The Lowdown: New Jersey punk outfit Titus Andronicus catapulted to greater heights in the indie circuit following the release of 2010’s The Monitor, an album that received unanimous praise and made the “End of Year” lists of publications such as this one. The success of this LP, however, was as much a curse as it was a blessing. Every subsequent full-length, from 2012’s Local Business to last year’s A Productive Cough, failed to meet the lofty expectations that have been set by what many consider the band’s crowning achievement.
This is not for lack of merit. Titus Andronicus have maintained an impressive batting average with each release and, as evidenced by their 2015 rock opera, The Most Lamentable Tragedy, have been far from creatively stagnant. Still, their heartland rock-infused punk style has been one of their core-defining characteristics, and with the production chops of Hüsker Dü co-founder Bob Mould, they tread that familiar ground on their sixth studio effort, An Obelisk.
The Good: While Titus Andronicus have been able to achieve grandiosity without the bombastic self-importance that lesser artists would gravitate towards, An Obelisk is easily their most digestible and contained album yet.
Some of the lyrics are campy and abstract (“Just Like Ringing a Bell” is perhaps the best example of this), but there are times when the band removes all subtlety while still penning profound and eloquent lines. The meaning of the song “(I Blame) Society” is self-explanatory, but in an interesting twist, vocalist Patrick Stickles shifts the blame with the passage, “We’re all complicit/ Our fingerprints all bleed.” Tracks such as this, “Within the Gravitron”, and “Tumult Around the World” capture the feeling of the hopelessness, fear, and confusion that is prevalent in the era of Donald Trump, and rather than attempting to be this self-appointed voice of dissent, Stickles is singing as someone who doesn’t have the answers and is just as clueless as the rest of us.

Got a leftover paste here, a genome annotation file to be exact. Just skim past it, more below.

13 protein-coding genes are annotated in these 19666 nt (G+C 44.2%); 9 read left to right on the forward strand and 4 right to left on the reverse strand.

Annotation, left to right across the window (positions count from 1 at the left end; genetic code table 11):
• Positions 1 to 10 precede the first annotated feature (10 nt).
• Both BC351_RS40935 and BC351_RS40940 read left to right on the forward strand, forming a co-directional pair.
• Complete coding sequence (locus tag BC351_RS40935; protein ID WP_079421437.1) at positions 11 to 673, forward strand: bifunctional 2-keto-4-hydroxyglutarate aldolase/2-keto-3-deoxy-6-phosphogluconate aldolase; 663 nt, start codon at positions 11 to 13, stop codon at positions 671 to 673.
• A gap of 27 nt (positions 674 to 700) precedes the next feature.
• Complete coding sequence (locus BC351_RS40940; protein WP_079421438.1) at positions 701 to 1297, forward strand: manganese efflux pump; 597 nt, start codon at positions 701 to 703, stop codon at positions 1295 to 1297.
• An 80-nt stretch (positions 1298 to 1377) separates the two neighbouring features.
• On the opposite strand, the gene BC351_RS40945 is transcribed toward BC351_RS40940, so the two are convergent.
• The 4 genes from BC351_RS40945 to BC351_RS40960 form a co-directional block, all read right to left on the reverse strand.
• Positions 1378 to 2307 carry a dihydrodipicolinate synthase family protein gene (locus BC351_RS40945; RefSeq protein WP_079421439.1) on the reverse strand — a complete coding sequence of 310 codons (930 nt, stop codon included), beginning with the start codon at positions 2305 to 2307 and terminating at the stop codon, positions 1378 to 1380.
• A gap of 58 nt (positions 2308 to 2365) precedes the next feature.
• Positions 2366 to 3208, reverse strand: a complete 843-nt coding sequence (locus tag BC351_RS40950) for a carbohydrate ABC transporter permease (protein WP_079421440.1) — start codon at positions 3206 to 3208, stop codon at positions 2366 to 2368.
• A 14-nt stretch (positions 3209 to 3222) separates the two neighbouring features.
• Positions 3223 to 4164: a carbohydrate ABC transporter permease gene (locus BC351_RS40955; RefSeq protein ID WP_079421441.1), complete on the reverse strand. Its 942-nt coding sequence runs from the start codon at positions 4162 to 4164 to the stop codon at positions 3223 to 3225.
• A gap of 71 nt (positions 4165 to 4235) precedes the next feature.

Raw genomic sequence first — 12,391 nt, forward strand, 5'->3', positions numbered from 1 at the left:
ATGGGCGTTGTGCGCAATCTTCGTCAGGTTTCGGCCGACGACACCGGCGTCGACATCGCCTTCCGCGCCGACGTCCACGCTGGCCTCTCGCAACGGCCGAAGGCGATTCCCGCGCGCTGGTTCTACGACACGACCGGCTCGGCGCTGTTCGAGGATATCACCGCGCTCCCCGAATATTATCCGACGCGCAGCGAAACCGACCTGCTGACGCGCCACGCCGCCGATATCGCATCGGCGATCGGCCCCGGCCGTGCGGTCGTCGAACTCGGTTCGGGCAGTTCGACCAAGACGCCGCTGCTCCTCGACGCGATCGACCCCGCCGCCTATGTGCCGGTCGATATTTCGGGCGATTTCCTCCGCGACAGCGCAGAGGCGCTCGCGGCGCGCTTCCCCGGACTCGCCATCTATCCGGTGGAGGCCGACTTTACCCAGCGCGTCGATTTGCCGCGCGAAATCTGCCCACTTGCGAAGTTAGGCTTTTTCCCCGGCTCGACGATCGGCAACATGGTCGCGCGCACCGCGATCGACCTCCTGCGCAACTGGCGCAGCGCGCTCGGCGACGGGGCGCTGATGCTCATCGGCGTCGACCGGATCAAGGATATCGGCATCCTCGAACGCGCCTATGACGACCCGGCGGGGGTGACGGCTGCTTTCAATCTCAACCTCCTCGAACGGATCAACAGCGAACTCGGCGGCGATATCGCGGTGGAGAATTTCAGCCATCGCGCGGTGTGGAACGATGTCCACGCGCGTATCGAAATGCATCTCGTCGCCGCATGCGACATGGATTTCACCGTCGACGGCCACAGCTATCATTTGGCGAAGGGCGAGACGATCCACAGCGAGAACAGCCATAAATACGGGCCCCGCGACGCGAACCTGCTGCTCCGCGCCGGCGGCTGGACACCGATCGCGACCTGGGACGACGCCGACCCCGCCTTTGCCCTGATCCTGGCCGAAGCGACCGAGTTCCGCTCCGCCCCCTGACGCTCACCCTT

The heartland rock and punk influences are predictably present, but there are decipherable traces of Meat Puppets on songs such as “Troubleman Unlimited”. Meanwhile, “Tumult Around the World” has this choppy, distorted rhythm guitar instrumental that helps end the album on a dynamic and resolved note.
The Bad: The album’s momentum starts to peter out at “Beneath the Boot”, and Stickles’ sandpaper vocals lose their luster much sooner. “My Body and Me” takes on this blues rhythm and chord progression, and it sounds like Titus Andronicus is about to transition into George Thorogood’s “Bad to the Bone”. “Hey Ma” has a guitar solo towards the end that sounds like something from a Dropkick Murphys’ song, and it’s left to its own devices as it derails the pacing of the track.
The Verdict: Titus Andronicus have spent the better part of a decade oscillating between theatrical and unassuming. They have explored the “punk banger” vs “heartland ballad” spectrum to the point of exhaustion. Amid these ventures, the band has been given ample opportunity to assess what works and what doesn’t, and minor blemishes aside, An Obelisk shows them excelling at the former. Titus Andronicus didn’t need to further prove themselves with this album, but they did anyway.
Essential Tracks: “(I Blame) Society”, “On the Street”, and “Tumult Around the World”